However, I think that the main writing style in this modern day era would have to change and adapt to the new audience, eventually. I bet most of the kids today would quit reading altogether if you forced them to read "Little Women", "The Great Gatsby", or other classics that were written in a style that no longer fits our current era. We have tablets, internets, game, and even Virtual Reality coming up. Books and writing styles would have to adapt, or else disappeared entirely in this storm of change and time. Much like our parents and grandparents wouldn't be able to understand the ideas and desires in our era, people of the later generation wouldn't be able to grasp the same style that we once loved and held dear. But that's just my opinion, that is.
A turning point in my life was when my Grade 10 English teacher introduced the class to Ender's Game. I ate that book up in a single night of reading and have never looked back. I went through a period in time (Grade 7-10) where I had barely picked up a book, and had it not been for this moment in Grade 10, I'm not sure I'd be a writer or even reading regularly. Early educators make SUCH a difference, which is why I intend on going back to University in a years' time and getting my after-ed degree in Education.
Making kids love to read and write just sounds like the best.
This is so precise. *looks at The Scarlet Letter, The Crucible, A Raisin in the Sun, and other english literature books.* If students could actually read things that they wanted like Mistborn, Harry Potter, even Eragon and other YA books, I think people will be that much more interested in English class. Additionally, I'm think they are quite harder to find on sparknotes than the usual classics, for which my friends would just instantly copy the answers from there.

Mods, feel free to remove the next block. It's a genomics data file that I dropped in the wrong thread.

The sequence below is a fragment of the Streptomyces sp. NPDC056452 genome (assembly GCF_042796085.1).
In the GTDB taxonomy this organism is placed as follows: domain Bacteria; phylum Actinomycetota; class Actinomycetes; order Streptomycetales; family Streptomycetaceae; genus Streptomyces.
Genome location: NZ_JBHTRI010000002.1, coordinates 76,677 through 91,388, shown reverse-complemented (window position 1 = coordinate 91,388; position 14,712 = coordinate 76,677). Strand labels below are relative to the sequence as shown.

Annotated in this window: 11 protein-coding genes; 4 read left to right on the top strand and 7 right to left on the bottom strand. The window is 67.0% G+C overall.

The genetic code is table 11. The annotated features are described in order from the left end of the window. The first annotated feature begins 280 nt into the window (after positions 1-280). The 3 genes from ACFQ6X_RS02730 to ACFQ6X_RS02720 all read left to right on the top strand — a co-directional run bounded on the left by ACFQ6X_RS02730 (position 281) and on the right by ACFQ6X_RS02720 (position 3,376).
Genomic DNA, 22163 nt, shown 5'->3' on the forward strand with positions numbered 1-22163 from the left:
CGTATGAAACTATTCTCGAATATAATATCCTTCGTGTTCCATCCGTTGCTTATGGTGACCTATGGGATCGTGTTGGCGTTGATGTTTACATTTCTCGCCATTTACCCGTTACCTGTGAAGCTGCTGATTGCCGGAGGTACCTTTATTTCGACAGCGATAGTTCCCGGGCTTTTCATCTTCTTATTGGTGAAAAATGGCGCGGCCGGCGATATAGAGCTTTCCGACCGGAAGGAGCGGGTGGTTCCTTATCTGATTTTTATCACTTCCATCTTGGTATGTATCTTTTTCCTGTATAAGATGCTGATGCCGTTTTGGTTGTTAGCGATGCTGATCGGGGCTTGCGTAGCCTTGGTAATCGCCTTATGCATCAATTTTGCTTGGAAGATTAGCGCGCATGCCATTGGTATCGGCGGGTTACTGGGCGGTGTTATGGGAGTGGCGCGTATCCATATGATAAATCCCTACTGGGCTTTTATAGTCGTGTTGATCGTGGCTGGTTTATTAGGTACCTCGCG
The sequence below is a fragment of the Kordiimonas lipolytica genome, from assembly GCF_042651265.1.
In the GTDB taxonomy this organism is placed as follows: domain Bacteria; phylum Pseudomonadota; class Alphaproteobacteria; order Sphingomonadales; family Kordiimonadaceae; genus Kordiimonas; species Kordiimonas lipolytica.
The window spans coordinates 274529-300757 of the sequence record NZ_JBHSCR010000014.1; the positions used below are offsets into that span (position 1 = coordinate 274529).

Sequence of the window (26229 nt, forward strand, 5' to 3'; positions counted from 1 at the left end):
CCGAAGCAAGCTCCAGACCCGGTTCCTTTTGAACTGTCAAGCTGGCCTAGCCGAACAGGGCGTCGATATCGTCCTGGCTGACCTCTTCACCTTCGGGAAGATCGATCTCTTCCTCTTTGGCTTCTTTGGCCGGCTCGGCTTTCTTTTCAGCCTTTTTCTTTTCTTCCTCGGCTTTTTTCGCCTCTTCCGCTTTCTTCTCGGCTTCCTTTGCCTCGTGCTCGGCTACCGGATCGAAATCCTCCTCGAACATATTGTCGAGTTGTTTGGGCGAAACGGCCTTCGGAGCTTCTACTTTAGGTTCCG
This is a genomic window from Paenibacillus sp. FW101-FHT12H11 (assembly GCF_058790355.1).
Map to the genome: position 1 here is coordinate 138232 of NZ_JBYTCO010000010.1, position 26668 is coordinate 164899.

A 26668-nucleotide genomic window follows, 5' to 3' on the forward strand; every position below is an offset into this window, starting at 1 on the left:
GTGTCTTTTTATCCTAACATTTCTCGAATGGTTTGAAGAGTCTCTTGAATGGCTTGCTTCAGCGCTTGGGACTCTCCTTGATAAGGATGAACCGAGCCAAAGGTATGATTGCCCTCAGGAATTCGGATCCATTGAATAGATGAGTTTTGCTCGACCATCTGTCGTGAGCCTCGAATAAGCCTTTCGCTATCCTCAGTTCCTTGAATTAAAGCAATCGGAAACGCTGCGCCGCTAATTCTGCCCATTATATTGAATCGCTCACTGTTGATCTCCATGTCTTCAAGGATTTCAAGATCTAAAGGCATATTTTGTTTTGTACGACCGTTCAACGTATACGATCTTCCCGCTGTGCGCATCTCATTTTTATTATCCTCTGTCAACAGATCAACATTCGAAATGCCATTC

Two things. One, Bran is one of my favorite characters in that series. And two, as a 19-year-old, I completely agree. I think the reason a lot of people my age don't read is because of school. Most of my friends who don't read tell me that it just feels like too much work. And look at the books we make them read. The Great Gatsby. Kill me now. Red Badge of Courage. Too terrible for words. Romeo and Juliet. Shakespeare said it was one of his worst plays, and yet we make students suffer through it. Sidhartha. Yeah, what a good way to get students to read. A journey about a guy discovering his religion. Ooooooh. I'm snoring just thinking about that book.
And that's barely scratching the surface. I look at the description and theme of Pride and Prejudice, and my eyes roll. I never actually read it. At least I was saved from that torture. If we let people read what they want, and make them do an in-depth book report on whatever topic the teacher is focusing on, I bet lots more people would be reading.